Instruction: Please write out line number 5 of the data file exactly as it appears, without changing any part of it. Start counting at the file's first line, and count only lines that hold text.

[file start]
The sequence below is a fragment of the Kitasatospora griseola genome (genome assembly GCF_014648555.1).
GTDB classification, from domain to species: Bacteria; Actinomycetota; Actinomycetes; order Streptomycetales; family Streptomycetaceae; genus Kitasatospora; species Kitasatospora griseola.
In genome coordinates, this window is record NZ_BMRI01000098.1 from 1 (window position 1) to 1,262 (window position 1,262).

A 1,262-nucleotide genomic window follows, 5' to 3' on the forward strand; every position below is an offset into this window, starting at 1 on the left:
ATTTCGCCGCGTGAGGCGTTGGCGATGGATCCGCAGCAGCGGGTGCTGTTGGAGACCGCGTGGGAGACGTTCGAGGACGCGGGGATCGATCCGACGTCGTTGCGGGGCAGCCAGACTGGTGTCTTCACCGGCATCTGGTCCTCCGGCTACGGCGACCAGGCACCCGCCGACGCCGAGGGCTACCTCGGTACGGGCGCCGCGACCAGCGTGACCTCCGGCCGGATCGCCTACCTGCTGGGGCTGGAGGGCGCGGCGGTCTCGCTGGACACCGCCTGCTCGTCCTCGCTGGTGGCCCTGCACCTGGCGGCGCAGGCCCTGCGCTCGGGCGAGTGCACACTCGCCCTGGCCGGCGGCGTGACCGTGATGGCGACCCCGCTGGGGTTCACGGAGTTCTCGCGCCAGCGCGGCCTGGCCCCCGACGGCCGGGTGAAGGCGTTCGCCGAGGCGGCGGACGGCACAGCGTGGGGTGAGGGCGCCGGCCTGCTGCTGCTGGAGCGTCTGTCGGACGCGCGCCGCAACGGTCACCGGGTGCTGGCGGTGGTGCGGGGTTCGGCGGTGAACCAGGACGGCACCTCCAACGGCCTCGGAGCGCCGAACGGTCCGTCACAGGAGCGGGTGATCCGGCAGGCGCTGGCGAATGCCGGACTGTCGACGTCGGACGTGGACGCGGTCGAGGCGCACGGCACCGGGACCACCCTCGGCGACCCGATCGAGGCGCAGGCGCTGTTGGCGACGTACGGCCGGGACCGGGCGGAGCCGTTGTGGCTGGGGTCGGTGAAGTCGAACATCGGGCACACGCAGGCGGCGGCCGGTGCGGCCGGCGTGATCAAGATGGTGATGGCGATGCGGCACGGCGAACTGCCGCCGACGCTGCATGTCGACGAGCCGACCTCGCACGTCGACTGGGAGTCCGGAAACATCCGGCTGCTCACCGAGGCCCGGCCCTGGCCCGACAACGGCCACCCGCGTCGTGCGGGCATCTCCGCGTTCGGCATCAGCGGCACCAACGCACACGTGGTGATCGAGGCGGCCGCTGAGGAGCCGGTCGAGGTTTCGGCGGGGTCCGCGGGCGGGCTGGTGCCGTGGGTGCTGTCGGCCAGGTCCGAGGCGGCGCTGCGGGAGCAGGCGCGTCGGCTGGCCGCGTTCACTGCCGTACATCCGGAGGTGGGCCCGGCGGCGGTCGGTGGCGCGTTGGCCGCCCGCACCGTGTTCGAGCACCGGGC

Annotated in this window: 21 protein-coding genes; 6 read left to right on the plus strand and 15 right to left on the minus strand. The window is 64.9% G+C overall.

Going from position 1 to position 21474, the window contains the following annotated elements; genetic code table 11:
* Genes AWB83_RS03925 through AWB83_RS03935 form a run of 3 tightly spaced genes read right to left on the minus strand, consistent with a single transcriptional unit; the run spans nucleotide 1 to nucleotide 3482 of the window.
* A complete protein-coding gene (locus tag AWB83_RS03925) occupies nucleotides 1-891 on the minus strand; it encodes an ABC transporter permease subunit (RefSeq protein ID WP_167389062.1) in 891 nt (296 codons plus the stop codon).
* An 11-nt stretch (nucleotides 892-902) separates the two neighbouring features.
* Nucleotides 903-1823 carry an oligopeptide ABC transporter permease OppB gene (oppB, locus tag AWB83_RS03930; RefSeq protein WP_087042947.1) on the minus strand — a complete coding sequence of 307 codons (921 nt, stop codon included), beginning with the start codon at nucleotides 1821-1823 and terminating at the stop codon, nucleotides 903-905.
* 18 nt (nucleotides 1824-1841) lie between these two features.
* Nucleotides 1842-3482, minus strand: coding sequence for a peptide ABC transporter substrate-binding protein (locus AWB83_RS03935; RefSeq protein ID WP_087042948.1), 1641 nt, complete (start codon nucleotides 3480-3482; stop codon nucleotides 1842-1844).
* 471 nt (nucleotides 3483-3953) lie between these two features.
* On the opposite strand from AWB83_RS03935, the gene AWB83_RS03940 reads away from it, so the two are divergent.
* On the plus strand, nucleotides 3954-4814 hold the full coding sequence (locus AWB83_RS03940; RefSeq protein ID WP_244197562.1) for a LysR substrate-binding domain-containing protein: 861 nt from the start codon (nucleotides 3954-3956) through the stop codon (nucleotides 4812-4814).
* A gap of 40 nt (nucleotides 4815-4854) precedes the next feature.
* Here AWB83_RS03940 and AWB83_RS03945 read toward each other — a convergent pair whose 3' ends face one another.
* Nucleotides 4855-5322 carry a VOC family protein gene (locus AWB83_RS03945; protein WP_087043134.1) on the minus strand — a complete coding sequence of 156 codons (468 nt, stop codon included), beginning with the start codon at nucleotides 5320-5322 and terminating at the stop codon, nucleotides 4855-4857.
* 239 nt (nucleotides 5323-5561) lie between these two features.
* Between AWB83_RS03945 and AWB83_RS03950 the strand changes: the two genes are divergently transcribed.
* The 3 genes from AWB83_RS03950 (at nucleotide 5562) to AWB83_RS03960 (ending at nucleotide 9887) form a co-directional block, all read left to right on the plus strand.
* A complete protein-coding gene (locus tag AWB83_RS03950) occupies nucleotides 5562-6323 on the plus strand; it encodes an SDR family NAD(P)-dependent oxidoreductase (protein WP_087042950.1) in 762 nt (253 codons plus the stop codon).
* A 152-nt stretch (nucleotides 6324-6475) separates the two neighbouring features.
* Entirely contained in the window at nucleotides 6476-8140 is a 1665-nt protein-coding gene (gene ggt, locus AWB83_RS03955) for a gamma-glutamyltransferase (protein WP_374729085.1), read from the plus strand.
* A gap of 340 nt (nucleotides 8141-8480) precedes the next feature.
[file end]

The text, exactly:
ATTTCGCCGCGTGAGGCGTTGGCGATGGATCCGCAGCAGCGGGTGCTGTTGGAGACCGCGTGGGAGACGTTCGAGGACGCGGGGATCGATCCGACGTCGTTGCGGGGCAGCCAGACTGGTGTCTTCACCGGCATCTGGTCCTCCGGCTACGGCGACCAGGCACCCGCCGACGCCGAGGGCTACCTCGGTACGGGCGCCGCGACCAGCGTGACCTCCGGCCGGATCGCCTACCTGCTGGGGCTGGAGGGCGCGGCGGTCTCGCTGGACACCGCCTGCTCGTCCTCGCTGGTGGCCCTGCACCTGGCGGCGCAGGCCCTGCGCTCGGGCGAGTGCACACTCGCCCTGGCCGGCGGCGTGACCGTGATGGCGACCCCGCTGGGGTTCACGGAGTTCTCGCGCCAGCGCGGCCTGGCCCCCGACGGCCGGGTGAAGGCGTTCGCCGAGGCGGCGGACGGCACAGCGTGGGGTGAGGGCGCCGGCCTGCTGCTGCTGGAGCGTCTGTCGGACGCGCGCCGCAACGGTCACCGGGTGCTGGCGGTGGTGCGGGGTTCGGCGGTGAACCAGGACGGCACCTCCAACGGCCTCGGAGCGCCGAACGGTCCGTCACAGGAGCGGGTGATCCGGCAGGCGCTGGCGAATGCCGGACTGTCGACGTCGGACGTGGACGCGGTCGAGGCGCACGGCACCGGGACCACCCTCGGCGACCCGATCGAGGCGCAGGCGCTGTTGGCGACGTACGGCCGGGACCGGGCGGAGCCGTTGTGGCTGGGGTCGGTGAAGTCGAACATCGGGCACACGCAGGCGGCGGCCGGTGCGGCCGGCGTGATCAAGATGGTGATGGCGATGCGGCACGGCGAACTGCCGCCGACGCTGCATGTCGACGAGCCGACCTCGCACGTCGACTGGGAGTCCGGAAACATCCGGCTGCTCACCGAGGCCCGGCCCTGGCCCGACAACGGCCACCCGCGTCGTGCGGGCATCTCCGCGTTCGGCATCAGCGGCACCAACGCACACGTGGTGATCGAGGCGGCCGCTGAGGAGCCGGTCGAGGTTTCGGCGGGGTCCGCGGGCGGGCTGGTGCCGTGGGTGCTGTCGGCCAGGTCCGAGGCGGCGCTGCGGGAGCAGGCGCGTCGGCTGGCCGCGTTCACTGCCGTACATCCGGAGGTGGGCCCGGCGGCGGTCGGTGGCGCGTTGGCCGCCCGCACCGTGTTCGAGCACCGGGC